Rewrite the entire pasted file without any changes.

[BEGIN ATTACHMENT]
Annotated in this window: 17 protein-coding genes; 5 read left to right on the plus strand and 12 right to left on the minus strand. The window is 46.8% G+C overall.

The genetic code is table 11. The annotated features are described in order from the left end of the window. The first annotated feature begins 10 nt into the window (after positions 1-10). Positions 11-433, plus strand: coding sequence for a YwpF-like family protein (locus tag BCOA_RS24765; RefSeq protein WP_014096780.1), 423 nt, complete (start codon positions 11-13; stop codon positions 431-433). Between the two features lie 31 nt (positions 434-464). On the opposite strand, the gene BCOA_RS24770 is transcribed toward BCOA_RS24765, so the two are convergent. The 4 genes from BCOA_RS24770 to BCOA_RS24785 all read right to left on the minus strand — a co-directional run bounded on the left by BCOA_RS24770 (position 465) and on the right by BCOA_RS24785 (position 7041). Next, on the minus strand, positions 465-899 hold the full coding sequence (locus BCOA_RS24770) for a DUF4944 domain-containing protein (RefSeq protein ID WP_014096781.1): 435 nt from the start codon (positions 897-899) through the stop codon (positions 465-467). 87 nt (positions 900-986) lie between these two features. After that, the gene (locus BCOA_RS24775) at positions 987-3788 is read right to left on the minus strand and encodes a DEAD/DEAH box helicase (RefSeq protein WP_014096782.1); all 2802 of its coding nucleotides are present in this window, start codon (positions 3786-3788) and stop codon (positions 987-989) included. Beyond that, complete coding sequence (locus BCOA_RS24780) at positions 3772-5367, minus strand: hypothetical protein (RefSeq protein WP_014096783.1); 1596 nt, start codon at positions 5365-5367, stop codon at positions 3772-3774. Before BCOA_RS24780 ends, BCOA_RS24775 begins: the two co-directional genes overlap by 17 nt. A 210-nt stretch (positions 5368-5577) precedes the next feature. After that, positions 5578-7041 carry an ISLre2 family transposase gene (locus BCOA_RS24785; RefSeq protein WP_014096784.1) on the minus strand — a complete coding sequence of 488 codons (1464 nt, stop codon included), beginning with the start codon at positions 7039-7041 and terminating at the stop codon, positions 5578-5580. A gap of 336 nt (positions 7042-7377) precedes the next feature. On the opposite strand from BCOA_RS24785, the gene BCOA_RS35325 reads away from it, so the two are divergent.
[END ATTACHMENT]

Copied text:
Annotated in this window: 17 protein-coding genes; 5 read left to right on the plus strand and 12 right to left on the minus strand. The window is 46.8% G+C overall.

The genetic code is table 11. The annotated features are described in order from the left end of the window. The first annotated feature begins 10 nt into the window (after positions 1-10). Positions 11-433, plus strand: coding sequence for a YwpF-like family protein (locus tag BCOA_RS24765; RefSeq protein WP_014096780.1), 423 nt, complete (start codon positions 11-13; stop codon positions 431-433). Between the two features lie 31 nt (positions 434-464). On the opposite strand, the gene BCOA_RS24770 is transcribed toward BCOA_RS24765, so the two are convergent. The 4 genes from BCOA_RS24770 to BCOA_RS24785 all read right to left on the minus strand — a co-directional run bounded on the left by BCOA_RS24770 (position 465) and on the right by BCOA_RS24785 (position 7041). Next, on the minus strand, positions 465-899 hold the full coding sequence (locus BCOA_RS24770) for a DUF4944 domain-containing protein (RefSeq protein ID WP_014096781.1): 435 nt from the start codon (positions 897-899) through the stop codon (positions 465-467). 87 nt (positions 900-986) lie between these two features. After that, the gene (locus BCOA_RS24775) at positions 987-3788 is read right to left on the minus strand and encodes a DEAD/DEAH box helicase (RefSeq protein WP_014096782.1); all 2802 of its coding nucleotides are present in this window, start codon (positions 3786-3788) and stop codon (positions 987-989) included. Beyond that, complete coding sequence (locus BCOA_RS24780) at positions 3772-5367, minus strand: hypothetical protein (RefSeq protein WP_014096783.1); 1596 nt, start codon at positions 5365-5367, stop codon at positions 3772-3774. Before BCOA_RS24780 ends, BCOA_RS24775 begins: the two co-directional genes overlap by 17 nt. A 210-nt stretch (positions 5368-5577) precedes the next feature. After that, positions 5578-7041 carry an ISLre2 family transposase gene (locus BCOA_RS24785; RefSeq protein WP_014096784.1) on the minus strand — a complete coding sequence of 488 codons (1464 nt, stop codon included), beginning with the start codon at positions 7039-7041 and terminating at the stop codon, positions 5578-5580. A gap of 336 nt (positions 7042-7377) precedes the next feature. On the opposite strand from BCOA_RS24785, the gene BCOA_RS35325 reads away from it, so the two are divergent.